Interventions for improving patients’ trust in doctors and groups of doctors
Date of Issue2014
Lee Kong Chian School of Medicine
Background: Trust is a fundamental component of the patient-doctor relationship and is associated with increased satisfaction, adherence to treatment, and continuity of care. Our 2006 review found little evidence that interventions improve patients' trust in their doctor; therefore an updated search was required to find out if there is further evidence of the effects of interventions that may improve trust in doctors or groups of doctors. Objectives: To update our earlier review assessing the effects of interventions intended to improve patients' trust in doctors or a group of doctors. Search methods: In 2003 we searched the Cochrane Central Register of Controlled Trials (CENTRAL, The Cochrane Library), MEDLINE, EMBASE, Health Star, PsycINFO, CINAHL, LILACS, African Trials Register, African Health Anthology, Dissertation Abstracts International and the bibliographies of studies selected for inclusion. We also contacted researchers active in the field. We updated and re-ran the searches on available original databases (Cochrane Central Register of Controlled Trials (CENTRAL, The Cochrane Library issue 2, 2013), MEDLINE (OvidSP), EMBASE (OvidSP), PsycINFO (OvidSP), CINAHL (Ebsco)) as well as Proquest Dissertations and Current Contents for the period 2003 to 18 March 2013. Selection criteria: Randomised controlled trials (RCTs), quasi-randomised controlled trials, controlled before and after studies, and interrupted time series of interventions (informative, educational, behavioural, organisational) directed at doctors or patients (or carers) where trust was assessed as a primary or secondary outcome. Data collection and analysis: Two review authors independently extracted data and assessed the risk of bias of included studies. Where mentioned, we extracted data on adverse effects. We synthesised data narratively. Main results: We included 10 randomised controlled trials (including 7 new trials) involving 11,063 patients. These studies were all undertaken in North America, and all but two involved primary care. As expected, there was considerable heterogeneity between the studies. Interventions were of three main types; three employed additional physician training, four were education for patients and three provided additional information about doctors in terms of financial incentives or consulting style. Additionally, several different measures of trust were employed. Authors' conclusions: Overall, there remains insufficient evidence to conclude that any intervention may increase or decrease trust in doctors. This may be due in part to the sensitivity of trust instruments, and a ceiling effect, as trust in doctors is generally high. It may be that current measures of trust are insufficiently sensitive. Further trials are required to explore the impact of doctors' specific training or the use of a patient-centred or decision-sharing approach on patients' trust, especially in the areas of healthcare provider choice, and induction into healthcare organisation. International trials would be of particular benefit. The review was constrained by the lack of consistency between trust measurements, timeframes and populations.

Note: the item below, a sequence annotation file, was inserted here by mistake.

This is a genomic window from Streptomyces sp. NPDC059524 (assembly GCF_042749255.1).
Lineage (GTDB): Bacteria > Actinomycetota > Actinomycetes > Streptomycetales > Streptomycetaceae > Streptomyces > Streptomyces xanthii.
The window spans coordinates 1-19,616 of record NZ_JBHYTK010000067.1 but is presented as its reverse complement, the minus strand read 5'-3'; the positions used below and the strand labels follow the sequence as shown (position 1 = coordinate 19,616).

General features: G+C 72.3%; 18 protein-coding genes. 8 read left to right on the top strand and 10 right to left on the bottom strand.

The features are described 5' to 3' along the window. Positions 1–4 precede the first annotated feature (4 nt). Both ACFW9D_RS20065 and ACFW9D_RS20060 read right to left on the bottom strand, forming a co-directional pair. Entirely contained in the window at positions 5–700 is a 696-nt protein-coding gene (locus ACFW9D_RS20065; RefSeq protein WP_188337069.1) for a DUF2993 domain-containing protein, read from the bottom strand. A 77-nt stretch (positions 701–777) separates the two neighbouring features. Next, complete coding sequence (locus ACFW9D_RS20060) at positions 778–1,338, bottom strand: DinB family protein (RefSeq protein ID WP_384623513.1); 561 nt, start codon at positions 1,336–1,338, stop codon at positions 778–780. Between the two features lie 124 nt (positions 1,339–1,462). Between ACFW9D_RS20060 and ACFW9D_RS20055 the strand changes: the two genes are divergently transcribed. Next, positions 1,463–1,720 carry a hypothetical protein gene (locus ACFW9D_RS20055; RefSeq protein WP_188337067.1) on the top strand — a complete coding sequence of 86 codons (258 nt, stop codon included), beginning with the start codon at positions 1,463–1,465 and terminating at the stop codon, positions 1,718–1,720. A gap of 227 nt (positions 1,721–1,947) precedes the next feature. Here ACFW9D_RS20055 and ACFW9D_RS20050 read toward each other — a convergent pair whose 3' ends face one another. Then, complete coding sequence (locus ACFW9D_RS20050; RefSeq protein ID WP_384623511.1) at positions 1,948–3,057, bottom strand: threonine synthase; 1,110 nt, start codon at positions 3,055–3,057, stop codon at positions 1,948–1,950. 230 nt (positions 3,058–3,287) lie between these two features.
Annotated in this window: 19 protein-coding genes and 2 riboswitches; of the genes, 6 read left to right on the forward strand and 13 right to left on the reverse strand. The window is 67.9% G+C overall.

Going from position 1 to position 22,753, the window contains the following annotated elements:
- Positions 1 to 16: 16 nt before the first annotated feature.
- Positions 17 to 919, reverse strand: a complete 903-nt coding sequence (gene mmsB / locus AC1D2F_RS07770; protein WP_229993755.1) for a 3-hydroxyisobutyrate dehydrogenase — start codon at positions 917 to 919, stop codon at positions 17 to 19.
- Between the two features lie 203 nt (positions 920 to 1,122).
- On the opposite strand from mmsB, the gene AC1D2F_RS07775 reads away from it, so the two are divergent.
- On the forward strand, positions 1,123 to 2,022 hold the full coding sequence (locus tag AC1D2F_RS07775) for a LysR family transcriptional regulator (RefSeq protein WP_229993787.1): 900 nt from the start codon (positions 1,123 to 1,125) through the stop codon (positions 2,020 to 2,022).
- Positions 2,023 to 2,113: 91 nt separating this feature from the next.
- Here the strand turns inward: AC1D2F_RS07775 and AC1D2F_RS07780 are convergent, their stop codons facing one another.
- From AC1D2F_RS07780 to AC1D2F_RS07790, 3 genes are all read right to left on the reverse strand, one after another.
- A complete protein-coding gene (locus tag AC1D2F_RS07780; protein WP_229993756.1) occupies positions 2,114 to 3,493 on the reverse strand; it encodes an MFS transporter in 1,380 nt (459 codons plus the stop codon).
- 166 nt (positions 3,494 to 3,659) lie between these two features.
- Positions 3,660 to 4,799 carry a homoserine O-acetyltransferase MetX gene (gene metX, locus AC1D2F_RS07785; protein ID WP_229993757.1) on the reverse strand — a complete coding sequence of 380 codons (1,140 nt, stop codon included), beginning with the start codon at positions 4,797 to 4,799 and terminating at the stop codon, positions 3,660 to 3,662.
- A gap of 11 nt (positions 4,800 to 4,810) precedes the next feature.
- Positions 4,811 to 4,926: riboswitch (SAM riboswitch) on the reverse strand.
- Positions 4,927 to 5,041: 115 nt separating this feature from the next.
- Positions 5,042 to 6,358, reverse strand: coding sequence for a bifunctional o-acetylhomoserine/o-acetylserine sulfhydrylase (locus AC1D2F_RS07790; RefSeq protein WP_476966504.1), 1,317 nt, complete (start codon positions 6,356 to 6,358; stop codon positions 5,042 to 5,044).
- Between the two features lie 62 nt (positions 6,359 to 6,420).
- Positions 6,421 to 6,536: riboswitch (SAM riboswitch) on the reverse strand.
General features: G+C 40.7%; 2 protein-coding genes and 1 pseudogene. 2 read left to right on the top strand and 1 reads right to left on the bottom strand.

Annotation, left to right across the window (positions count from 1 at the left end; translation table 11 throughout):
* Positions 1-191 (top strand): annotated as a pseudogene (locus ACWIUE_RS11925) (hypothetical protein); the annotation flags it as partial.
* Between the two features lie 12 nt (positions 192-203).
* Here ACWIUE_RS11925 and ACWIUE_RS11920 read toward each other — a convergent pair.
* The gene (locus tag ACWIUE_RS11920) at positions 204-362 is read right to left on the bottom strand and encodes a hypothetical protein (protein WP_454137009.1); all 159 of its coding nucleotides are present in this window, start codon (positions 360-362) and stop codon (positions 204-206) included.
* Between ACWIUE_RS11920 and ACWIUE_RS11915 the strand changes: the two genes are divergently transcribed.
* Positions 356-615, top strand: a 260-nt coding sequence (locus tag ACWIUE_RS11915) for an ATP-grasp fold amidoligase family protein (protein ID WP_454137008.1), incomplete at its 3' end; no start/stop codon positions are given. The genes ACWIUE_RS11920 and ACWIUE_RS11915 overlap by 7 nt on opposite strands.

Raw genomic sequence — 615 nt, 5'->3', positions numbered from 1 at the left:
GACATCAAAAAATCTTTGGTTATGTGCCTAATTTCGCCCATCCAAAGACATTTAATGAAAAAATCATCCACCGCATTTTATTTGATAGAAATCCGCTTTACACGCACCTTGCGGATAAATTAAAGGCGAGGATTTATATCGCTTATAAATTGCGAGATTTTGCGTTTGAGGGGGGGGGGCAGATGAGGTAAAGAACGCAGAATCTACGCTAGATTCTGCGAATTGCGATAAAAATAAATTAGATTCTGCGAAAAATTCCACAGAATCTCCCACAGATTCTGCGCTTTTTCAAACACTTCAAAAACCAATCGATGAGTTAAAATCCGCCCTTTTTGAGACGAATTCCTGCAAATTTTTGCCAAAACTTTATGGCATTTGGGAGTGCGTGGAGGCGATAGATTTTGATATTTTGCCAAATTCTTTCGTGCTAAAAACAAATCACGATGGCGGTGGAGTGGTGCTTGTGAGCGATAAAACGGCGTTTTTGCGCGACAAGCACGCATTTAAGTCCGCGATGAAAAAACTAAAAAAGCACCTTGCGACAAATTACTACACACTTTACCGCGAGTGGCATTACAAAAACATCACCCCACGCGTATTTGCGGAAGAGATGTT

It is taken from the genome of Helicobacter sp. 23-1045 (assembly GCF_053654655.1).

Cochrane database of systematic reviews
© 2014 The Cochrane Collaboration. This paper was published in Cochrane Database of Systematic Reviews and is made available as an electronic reprint (preprint) with permission of The Cochrane Collaboration. The paper can be found at the following official DOI: http://dx.doi.org/10.1002/14651858.CD004134.pub3. One print or electronic copy may be made for personal use only. Systematic or multiple reproduction, distribution to multiple locations via electronic or other means, duplication of any material in this paper for a fee or for commercial purposes, or modification of the content of the paper is prohibited and is subject to penalties under law.